When I was in second grade The Empire Strikes Back was on television and my father randomly put it on. I had never heard of the Star Wars trilogy but by the end I was hooked. When (spoiler alert) Han Solo is frozen in carbon and the good guys lose many of the gains they made in the first film, I couldn’t wait for more. What I didn’t realize was that this movie had all the fixings for a perfect Book Two.
A Book Two has a very special role. It needs to pick up on the momentum that was built in book one while simultaneously giving the reader deeper and different experiences. The same and different, that’s the name of the game with a Book Two. You want to take from what made your series opener great and build on it. As I was working on The Rise of the Hidden Prince Book Two of my Young Adult Series The Chronicles of Pan, I realized that I couldn’t just write a book that was wholly separate from my Book One, but I couldn’t expect to completely repeat what I had done before as well.
#1. Recap: Catch Up but Don’t go Overboard
Hopefully you have many returning readers coming back for Book Two, but you also don’t want to completely alienate any potential new readers of your Book Two by neglecting to recap Book One a little. Therefore it’s important to add a little bit of background to get readers caught up. This background information should usually (but not always) be given early and quickly. Consider Book One as the backstory for Book Two. Some of this info needs to be recapped but don’t go through highlighting all plot points. Think about what information a reader needs upfront and try to add it quickly. While much of your backstory will come out early, there might be times when book one information would be better given later, when it’s relevant. It is also a good idea, if you have the luxury of planning out your series before you start writing, to foreshadow events as you go.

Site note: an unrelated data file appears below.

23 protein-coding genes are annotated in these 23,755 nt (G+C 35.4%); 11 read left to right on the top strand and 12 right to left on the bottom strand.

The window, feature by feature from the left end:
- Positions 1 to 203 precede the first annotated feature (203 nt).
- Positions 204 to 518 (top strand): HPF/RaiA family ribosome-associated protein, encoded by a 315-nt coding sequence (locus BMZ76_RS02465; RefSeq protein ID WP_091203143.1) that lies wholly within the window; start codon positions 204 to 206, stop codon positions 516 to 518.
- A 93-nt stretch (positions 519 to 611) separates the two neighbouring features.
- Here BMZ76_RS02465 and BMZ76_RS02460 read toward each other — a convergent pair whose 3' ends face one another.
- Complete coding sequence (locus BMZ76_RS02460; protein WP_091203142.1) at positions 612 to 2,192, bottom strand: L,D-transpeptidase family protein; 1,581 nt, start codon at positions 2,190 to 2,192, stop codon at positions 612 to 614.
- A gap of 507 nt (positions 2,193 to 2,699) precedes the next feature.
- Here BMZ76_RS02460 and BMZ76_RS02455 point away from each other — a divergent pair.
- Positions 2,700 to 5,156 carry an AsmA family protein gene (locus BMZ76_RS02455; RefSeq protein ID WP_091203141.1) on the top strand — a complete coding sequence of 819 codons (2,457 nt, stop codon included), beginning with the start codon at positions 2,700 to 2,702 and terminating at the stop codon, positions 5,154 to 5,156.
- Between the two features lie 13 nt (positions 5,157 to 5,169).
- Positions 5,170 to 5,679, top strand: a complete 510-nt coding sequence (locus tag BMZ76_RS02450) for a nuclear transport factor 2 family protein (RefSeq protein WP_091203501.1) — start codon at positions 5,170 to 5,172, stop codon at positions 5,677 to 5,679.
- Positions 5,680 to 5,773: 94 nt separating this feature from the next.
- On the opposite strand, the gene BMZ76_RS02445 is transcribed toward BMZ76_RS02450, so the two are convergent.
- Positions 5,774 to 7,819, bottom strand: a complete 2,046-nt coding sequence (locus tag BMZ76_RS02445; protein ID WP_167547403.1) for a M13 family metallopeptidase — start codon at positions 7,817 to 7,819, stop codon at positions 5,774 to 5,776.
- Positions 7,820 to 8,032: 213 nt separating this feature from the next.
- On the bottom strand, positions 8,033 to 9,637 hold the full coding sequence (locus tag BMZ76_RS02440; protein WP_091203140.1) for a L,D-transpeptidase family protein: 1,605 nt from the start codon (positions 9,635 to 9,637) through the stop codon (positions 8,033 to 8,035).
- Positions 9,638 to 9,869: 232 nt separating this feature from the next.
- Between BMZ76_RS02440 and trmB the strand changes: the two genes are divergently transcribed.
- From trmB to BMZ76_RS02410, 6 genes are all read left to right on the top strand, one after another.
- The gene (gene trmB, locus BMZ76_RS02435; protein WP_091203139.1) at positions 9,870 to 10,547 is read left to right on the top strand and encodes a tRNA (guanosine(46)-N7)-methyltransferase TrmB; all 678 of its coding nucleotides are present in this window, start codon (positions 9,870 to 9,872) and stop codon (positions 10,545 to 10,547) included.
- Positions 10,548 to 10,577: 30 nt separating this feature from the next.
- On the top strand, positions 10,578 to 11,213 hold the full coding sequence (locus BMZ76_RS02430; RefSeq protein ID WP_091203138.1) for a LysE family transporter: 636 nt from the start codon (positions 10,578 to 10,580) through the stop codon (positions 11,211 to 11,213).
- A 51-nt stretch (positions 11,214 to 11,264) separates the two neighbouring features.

#2. Raise the Stakes
While you want your readers to see the familiar in your story, you also want there to be more. The reader has already read Book One and if Book Two is too similar it might make the reader wonder why they’re reading the same story again. This is why you want to raise the stakes; maybe things will end up much worse or there are more creatures in your universe to save, to keep a reader hooked.
Another way to raise the stakes is to open up your world. Book One, Into the Fairy Forest, of my series The Chronicles of Pan, takes place in a magical world, The Land of the Fairies, but also in a small town in upstate New York. In Book Two, the magical world is still paramount, but the characters go to New York City, opening up the world to a larger scope.
#3. But Keep the Familiar… Just Make it More
Though you want to widen your world building, you also want to give the reader something they’re used to. This is well done in Suzanne Collins’ The Hunger Games. Though Book One ends with Katniss having won the Hunger Games, Collins brings back the Hunger Games for Book Two in a way that doesn’t feel too contrived. When you go back to what worked in Book One for Book Two, you want to make sure that you’re not creating a carbon copy of Book One but are exploring new material in a space that is familiar.